Every once in a while, we come across a new feature that seems so obvious and sensible we wonder why it’s taken so long to see it. The introduction of an integrated handle in HP’s inaugural Z line in 2009 was one instance, and now we have another: the removable dust filter, introduced with the Z240. It seems a no-brainer on several levels. It’s inexpensive to implement, yet it makes cleaning the air intake a quick and simple exercise. Most important, making it so easy means it’s much more likely to be done frequently, thereby improving a key workstation attribute: reliability. The only issue we had with the filter was that it was a bit too easy to remove, popping off any time fingers inadvertently pressured the front grill, for example, when moving the machine. Upon reporting this to the folks at HP, we were told the product team had recognized the same issue and designed in a more secure retention system for the released product.
Lots of I/O
The Z240’s rear panel sports both the new and the old in I/O interfaces, while exemplifying how workstations are shaped differently than PCs, and often in seemingly subtle ways. The middle of the panel shows off the new, where three video ports (two DisplayPort and one DVI) reveal the ability of Skylake’s processor graphics (Gen9) to drive three simultaneous high-resolution displays.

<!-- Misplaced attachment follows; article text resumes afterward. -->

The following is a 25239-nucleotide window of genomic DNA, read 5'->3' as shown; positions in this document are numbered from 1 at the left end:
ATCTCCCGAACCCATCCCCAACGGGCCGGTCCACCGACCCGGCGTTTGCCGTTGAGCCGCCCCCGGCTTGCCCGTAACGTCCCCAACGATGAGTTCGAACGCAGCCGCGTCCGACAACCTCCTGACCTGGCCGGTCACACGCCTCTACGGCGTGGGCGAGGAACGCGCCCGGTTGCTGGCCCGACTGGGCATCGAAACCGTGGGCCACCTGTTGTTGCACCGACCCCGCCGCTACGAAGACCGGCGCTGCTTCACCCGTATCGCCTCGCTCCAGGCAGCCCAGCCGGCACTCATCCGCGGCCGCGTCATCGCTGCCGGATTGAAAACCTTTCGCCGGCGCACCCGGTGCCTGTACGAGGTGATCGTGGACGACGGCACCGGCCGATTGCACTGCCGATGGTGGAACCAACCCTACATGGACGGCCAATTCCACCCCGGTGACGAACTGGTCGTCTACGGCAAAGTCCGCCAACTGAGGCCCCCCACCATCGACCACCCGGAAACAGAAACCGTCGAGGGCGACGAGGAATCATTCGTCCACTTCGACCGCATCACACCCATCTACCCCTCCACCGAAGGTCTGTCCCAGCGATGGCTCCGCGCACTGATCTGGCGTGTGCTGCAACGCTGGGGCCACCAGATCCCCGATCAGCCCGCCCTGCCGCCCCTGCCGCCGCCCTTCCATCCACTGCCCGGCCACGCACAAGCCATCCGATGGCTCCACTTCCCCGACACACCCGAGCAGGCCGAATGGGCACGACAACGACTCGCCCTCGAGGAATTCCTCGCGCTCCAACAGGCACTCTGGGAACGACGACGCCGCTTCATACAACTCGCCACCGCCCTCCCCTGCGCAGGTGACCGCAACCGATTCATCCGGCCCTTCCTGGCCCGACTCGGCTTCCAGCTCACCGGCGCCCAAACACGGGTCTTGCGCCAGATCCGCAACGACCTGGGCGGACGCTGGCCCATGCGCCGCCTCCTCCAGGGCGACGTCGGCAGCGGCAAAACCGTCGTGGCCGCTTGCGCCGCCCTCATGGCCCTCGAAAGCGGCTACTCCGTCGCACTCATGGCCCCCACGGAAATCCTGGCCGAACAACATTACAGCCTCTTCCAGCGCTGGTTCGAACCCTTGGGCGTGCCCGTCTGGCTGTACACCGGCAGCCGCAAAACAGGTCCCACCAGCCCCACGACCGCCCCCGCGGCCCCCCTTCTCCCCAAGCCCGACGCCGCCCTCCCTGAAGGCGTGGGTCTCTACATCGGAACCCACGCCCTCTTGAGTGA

It still has old PS/2 ports for keyboard and mouse because many big customers still want them; there are still plenty of old wired PS/2 keyboards and mice floating around.
For operating system options, it’s worth noting that HP offers both Windows 10 and Windows 7 versions, omitting Windows 8. That all makes sense, since the vast majority of the installed workstation base passed on Windows 8 prior to Windows 10, and now that 10 is here, we can’t imagine many (if any) Z240 buyers would be looking for 8.
Benchmarking the Z240: how much performance does two years buy?
Testing the Z240 was going to be interesting on several fronts. First, how much do generational improvements (i.e., Skylake microarchitecture and modestly faster memory) contribute to raising performance? Second, how much do the not-so-typical improvements like PCIe/NVMe SSD drive up throughput? And last, how much more all-around performance do you get in a workstation now for around $2,800 than you did a couple of years ago?
That last question is perhaps the most salient of all, given that two years has historically represented the typical replacement rate for workstations. As luck would have it, we not only had test results to compare from a similarly priced workstation of two years ago, that machine happened to be none other than the Z240’s predecessor, the Z230, configured to a virtually identical price point.